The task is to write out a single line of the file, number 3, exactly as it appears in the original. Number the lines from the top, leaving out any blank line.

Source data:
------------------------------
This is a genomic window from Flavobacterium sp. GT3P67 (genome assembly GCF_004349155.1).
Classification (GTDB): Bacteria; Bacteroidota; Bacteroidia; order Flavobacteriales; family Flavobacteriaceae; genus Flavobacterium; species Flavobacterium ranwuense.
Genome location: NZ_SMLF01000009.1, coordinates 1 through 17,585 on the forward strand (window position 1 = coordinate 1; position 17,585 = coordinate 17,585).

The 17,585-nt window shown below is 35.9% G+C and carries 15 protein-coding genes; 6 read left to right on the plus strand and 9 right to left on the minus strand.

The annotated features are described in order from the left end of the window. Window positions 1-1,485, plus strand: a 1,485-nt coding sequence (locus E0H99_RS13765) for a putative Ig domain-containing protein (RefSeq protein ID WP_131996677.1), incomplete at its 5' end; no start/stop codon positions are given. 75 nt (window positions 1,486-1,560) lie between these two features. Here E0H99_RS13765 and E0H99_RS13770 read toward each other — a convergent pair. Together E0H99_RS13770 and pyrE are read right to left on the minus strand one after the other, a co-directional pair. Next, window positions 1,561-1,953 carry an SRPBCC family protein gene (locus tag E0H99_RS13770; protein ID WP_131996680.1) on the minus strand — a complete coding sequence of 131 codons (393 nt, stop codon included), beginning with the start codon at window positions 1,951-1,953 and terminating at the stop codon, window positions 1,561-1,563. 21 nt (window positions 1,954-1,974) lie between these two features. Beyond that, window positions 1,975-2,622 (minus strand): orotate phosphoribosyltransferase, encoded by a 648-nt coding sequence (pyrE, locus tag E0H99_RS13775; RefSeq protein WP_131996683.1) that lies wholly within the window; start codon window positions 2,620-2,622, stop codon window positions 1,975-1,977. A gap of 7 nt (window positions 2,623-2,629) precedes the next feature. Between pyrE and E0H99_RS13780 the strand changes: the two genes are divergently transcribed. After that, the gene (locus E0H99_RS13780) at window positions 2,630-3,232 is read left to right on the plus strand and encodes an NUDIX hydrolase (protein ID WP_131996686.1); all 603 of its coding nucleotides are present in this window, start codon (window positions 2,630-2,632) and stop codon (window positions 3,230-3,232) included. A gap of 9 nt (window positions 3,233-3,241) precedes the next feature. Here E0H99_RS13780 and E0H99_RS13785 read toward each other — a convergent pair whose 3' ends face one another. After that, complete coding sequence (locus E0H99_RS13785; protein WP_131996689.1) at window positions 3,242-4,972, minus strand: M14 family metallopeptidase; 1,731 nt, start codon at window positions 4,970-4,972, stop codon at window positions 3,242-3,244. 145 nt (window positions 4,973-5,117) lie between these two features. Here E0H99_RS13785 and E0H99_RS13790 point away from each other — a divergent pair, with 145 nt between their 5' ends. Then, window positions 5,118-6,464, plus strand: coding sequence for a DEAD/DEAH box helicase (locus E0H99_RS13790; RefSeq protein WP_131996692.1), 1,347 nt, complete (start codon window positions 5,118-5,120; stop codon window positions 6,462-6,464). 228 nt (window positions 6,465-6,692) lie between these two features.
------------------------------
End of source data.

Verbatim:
Genome location: NZ_SMLF01000009.1, coordinates 1 through 17,585 on the forward strand (window position 1 = coordinate 1; position 17,585 = coordinate 17,585).